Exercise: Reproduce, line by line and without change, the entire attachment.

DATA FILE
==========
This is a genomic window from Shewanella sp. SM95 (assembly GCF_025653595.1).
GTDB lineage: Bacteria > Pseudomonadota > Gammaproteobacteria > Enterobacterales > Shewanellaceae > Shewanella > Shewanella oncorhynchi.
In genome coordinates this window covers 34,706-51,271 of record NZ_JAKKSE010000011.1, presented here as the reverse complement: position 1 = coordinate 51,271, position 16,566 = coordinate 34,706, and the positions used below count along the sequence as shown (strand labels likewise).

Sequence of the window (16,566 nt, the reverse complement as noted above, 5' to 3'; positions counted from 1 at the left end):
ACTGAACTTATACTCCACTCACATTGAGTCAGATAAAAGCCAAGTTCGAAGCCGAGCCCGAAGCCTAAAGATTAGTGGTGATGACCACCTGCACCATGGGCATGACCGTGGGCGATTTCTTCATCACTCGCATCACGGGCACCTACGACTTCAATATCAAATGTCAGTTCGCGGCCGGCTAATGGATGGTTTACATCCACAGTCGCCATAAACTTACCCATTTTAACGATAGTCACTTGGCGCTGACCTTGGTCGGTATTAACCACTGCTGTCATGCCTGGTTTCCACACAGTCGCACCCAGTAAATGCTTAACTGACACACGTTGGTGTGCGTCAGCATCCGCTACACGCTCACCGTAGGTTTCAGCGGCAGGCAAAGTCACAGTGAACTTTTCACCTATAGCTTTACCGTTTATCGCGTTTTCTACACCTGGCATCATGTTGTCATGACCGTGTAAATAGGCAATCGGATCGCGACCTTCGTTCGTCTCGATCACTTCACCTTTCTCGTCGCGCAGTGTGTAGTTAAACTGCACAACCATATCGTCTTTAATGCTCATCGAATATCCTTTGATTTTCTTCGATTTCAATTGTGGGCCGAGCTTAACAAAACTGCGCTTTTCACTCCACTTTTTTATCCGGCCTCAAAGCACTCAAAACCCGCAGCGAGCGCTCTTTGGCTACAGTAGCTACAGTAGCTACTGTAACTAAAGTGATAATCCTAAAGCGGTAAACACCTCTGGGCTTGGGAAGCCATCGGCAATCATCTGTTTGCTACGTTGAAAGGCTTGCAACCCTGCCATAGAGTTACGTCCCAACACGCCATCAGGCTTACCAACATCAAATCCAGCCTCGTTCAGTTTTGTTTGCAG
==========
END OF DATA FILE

This is a genomic window from Shewanella sp. SM95 (assembly GCF_025653595.1).
GTDB lineage: Bacteria > Pseudomonadota > Gammaproteobacteria > Enterobacterales > Shewanellaceae > Shewanella > Shewanella oncorhynchi.
In genome coordinates this window covers 34,706-51,271 of record NZ_JAKKSE010000011.1, presented here as the reverse complement: position 1 = coordinate 51,271, position 16,566 = coordinate 34,706, and the positions used below count along the sequence as shown (strand labels likewise).

Sequence of the window (16,566 nt, the reverse complement as noted above, 5' to 3'; positions counted from 1 at the left end):
ACTGAACTTATACTCCACTCACATTGAGTCAGATAAAAGCCAAGTTCGAAGCCGAGCCCGAAGCCTAAAGATTAGTGGTGATGACCACCTGCACCATGGGCATGACCGTGGGCGATTTCTTCATCACTCGCATCACGGGCACCTACGACTTCAATATCAAATGTCAGTTCGCGGCCGGCTAATGGATGGTTTACATCCACAGTCGCCATAAACTTACCCATTTTAACGATAGTCACTTGGCGCTGACCTTGGTCGGTATTAACCACTGCTGTCATGCCTGGTTTCCACACAGTCGCACCCAGTAAATGCTTAACTGACACACGTTGGTGTGCGTCAGCATCCGCTACACGCTCACCGTAGGTTTCAGCGGCAGGCAAAGTCACAGTGAACTTTTCACCTATAGCTTTACCGTTTATCGCGTTTTCTACACCTGGCATCATGTTGTCATGACCGTGTAAATAGGCAATCGGATCGCGACCTTCGTTCGTCTCGATCACTTCACCTTTCTCGTCGCGCAGTGTGTAGTTAAACTGCACAACCATATCGTCTTTAATGCTCATCGAATATCCTTTGATTTTCTTCGATTTCAATTGTGGGCCGAGCTTAACAAAACTGCGCTTTTCACTCCACTTTTTTATCCGGCCTCAAAGCACTCAAAACCCGCAGCGAGCGCTCTTTGGCTACAGTAGCTACAGTAGCTACTGTAACTAAAGTGATAATCCTAAAGCGGTAAACACCTCTGGGCTTGGGAAGCCATCGGCAATCATCTGTTTGCTACGTTGAAAGGCTTGCAACCCTGCCATAGAGTTACGTCCCAACACGCCATCAGGCTTACCAACATCAAATCCAGCCTCGTTCAGTTTTGTTTGCAG